Business supports Britain’s EU membership …. …..doesn’t it?

An INEOS plant. The boss says there’ll be no chemicals industry in Europe in ten years.

An INEOS plant. The boss says there’ll be no chemicals industry in Europe in ten years.

Whenever we get into a debate about EU membership, the euro-luvvies will come up with the assertion that all of British business, and all the British businesses groups like the CBI and BCC, support EU membership.  Heads of large companies, especially auto companies, insist that if Britain leaves the EU, jobs and investment will be under threat, and businesses will move out of the UK and into remaining EU member-states.  These guys must know the score, surely?  They must be right?  Well maybe not.

Let’s take the auto companies head-on.  That’s people like Carlos Ghosn of Nissan – a big wheel in the auto businesses.  He says that future investment would be under threat if Britainleft the EU.  But then he was saying exactly the same fifteen years ago — but then it was “If Britain doesn’t join the €uro”.  That was a vast error of judgement, and it doesn’t give us any confidence in his judgement in these matters.  And given Nissan’s close links with Renault, we have to recognise a conflict of interests.  Does Ghosn speak for Nissan?  Or for President Fançois Hollande?

If it’s so important to be in the EU, how come the Ford Motor Company chose to close its van operations in Hampshire and move them outside the EU — to Turkey?  Part of the incentive was an £80 bn loan from the European Investment Bank, but they must also be confident that they can service the EU market from Turkey.

Maybe ten years ago, you’d have heard the same from the City of London.  As a global financial centre, many City figures took it for granted that the City had to be in the EU.  Nowadays you’ll get a much more mixed reaction — especially in private.  They’ve seen a series of irresponsible decisions, from bonus caps to the Financial Transaction Tax, which have been ill-thought-out and pursued with a reckless disregard for the EU’s most important financial centre — or as some would say, a deliberate determination to damage one of the UK’s major industries, and to teach a lesson to those troublesome Anglo-Saxons

Why are these senior business people happier to speak in private?  We need to recognise that the EU wields enormous influence — far too much, in fact.  So companies that want to modify the rules need to mollify the beast.  Businesses and industries are simply afraid to speak out against Brussels, for fear their lobbying efforts are ignored when new rules are crafted.  Or that they lose lucrative contracts, or are otherwise disadvantaged.  I’ve lost count of the times when I have attacked EU policies in open meetings in Brux or Straz, and afterwards industry people have thanked me for stating a common-sense view.  But they add “We’re glad you said it, but of course you understand why we can’t speak out so vigorously”.  Indeed I do.  It’s a bit like all the organisations that feel they need to pay lip-service to climate orthodoxy — yet get their people privately over a coffee or a beer, and they sing a different tune.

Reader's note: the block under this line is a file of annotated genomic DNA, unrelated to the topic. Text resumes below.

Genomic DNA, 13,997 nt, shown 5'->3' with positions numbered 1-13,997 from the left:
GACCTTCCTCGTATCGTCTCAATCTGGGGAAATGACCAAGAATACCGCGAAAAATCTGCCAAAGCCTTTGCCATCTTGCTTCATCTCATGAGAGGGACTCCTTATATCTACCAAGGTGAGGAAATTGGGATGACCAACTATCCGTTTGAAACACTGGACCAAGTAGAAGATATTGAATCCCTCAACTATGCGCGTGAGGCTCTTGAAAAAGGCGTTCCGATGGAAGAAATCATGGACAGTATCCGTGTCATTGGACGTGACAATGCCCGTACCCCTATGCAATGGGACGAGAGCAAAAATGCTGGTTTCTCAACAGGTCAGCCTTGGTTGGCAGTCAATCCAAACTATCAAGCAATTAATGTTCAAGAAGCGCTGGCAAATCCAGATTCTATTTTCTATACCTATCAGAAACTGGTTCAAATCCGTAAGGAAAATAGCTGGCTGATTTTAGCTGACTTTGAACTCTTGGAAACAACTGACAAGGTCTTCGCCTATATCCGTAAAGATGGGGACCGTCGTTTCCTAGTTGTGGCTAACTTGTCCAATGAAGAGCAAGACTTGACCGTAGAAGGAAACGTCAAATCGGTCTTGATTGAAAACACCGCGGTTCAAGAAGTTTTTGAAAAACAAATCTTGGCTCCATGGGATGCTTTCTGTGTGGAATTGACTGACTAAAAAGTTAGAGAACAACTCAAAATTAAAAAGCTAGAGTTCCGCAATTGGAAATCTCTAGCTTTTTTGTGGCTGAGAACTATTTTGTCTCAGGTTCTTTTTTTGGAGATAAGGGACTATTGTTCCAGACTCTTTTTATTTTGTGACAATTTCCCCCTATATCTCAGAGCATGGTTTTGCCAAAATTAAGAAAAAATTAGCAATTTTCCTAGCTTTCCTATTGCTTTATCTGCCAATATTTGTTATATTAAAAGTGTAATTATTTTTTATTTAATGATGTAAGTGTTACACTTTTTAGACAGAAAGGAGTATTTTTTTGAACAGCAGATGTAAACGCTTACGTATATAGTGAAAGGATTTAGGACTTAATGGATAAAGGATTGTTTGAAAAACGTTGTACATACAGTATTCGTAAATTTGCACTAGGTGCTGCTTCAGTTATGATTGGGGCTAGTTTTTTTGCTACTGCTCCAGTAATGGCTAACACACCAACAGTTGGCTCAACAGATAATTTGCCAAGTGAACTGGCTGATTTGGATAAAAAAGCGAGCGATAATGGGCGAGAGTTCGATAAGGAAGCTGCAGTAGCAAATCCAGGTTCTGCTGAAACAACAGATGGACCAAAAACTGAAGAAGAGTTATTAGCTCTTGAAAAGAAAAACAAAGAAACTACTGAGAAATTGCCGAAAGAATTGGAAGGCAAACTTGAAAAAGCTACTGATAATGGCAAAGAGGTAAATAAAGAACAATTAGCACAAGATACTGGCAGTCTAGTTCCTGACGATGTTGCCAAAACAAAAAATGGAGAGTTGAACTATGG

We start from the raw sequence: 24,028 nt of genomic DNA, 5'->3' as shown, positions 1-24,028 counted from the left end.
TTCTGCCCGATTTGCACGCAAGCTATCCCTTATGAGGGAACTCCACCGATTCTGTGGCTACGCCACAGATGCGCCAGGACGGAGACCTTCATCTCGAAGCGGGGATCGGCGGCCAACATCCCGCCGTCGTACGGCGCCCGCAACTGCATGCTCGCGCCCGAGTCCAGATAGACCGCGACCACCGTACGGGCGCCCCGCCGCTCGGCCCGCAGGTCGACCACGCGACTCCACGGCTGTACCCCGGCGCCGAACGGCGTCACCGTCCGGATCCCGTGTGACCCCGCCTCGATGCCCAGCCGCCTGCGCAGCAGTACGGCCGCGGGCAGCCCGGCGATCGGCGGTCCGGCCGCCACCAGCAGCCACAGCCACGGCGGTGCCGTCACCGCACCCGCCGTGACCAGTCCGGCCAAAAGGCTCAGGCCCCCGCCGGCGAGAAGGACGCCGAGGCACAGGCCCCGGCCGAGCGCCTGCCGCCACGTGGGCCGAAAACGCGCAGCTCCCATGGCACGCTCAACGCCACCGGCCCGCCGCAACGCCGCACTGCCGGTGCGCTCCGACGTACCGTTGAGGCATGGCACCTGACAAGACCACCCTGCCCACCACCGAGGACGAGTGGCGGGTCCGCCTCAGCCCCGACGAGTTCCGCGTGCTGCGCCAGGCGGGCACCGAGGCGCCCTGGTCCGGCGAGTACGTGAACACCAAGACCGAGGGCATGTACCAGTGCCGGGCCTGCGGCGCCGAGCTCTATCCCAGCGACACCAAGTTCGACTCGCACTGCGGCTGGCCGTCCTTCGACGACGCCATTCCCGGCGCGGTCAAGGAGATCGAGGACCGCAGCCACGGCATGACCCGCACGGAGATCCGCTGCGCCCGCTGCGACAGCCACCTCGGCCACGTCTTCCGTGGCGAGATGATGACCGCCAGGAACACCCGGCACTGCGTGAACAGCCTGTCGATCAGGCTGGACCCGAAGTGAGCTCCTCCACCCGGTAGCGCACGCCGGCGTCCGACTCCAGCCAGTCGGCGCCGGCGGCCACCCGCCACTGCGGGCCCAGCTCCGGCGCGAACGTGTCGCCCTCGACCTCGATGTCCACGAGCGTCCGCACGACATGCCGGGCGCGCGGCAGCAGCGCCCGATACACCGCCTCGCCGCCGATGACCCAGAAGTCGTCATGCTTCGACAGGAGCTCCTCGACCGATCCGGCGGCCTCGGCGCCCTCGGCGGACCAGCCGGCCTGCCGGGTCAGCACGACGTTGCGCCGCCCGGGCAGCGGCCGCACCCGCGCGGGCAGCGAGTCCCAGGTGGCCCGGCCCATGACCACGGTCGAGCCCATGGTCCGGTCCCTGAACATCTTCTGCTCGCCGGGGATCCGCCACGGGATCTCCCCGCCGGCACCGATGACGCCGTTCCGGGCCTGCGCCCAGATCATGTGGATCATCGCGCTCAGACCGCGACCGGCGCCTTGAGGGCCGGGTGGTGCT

Of course it simply isn’t true that all businesses back EU membership — although I accept that a majority probably do, at least in public.  But you only need to check the Business for Britain web-site to find hundreds of British firms that take a different view.

It’s easy to assume that the Captains of Industry really understand the issues of EU membership.  But I suspect that they don’t.  I spent 33 years in management positions in international businesses, and I’ve now spent fifteen years in the European parliament.  So I’ve seen the question from both sides.  And I suspect that most of the senior business people who pontificate about the EU couldn’t explain the difference between a Free Trade Area and a Customs Union (I suspect that the cuddly/fluffy term “Common Market” was deliberately designed to preserve this ambiguity).  And they couldn’t, off the top of their heads, define “optimal currency area”’

Could you, I hear you ask?  Well how about: “An optimal currency area is an area which is sufficiently large, and sufficiently uniform, that the benefits of a common currency, in terms of predictability and elimination of exchange costs within the area, significantly exceed the disadvantages of a one-size-fits-all monetary and interest rate policy”.   The Isle of Wight is too small to be an optimal currency area, while the Eurozone is — not too large — but far too diverse, in terms of member-states’ economic performance and cycles, to be an optimal currency area.

Energy-intensive businesses in particular are voting with their feet and leaving the EU — or at least switching their investment outside the EU.  Jim Ratcliffe of major chemical company Ineos has said that under present policies there won’t be a chemical industry left in the EU in ten years time.  BASF, Germany’s chemical giant, has said that it will shift the majority of its investment outside the EU for the first time, and blames European energy prices.  Siemens takes a similar view.

The EU is bad for business.  Brexit potentially offers lower taxes, lower energy prices, more rational regulation, lower costs.  What’s not to like?

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15 Responses to Business supports Britain’s EU membership …. …..doesn’t it?

  1. tapestry says:

    UKIP’s policy on fracking/shale gas/drilling/CBM. Change it.

    • Ex-expat Colin says:

      Its heading this way, so for businesses that are not mates of the fairies in Westminster…tough! Same to domestic users. Environment Secretary Elizabeth Truss discussing the green blob with Andrew Neil: (Sunday Politics)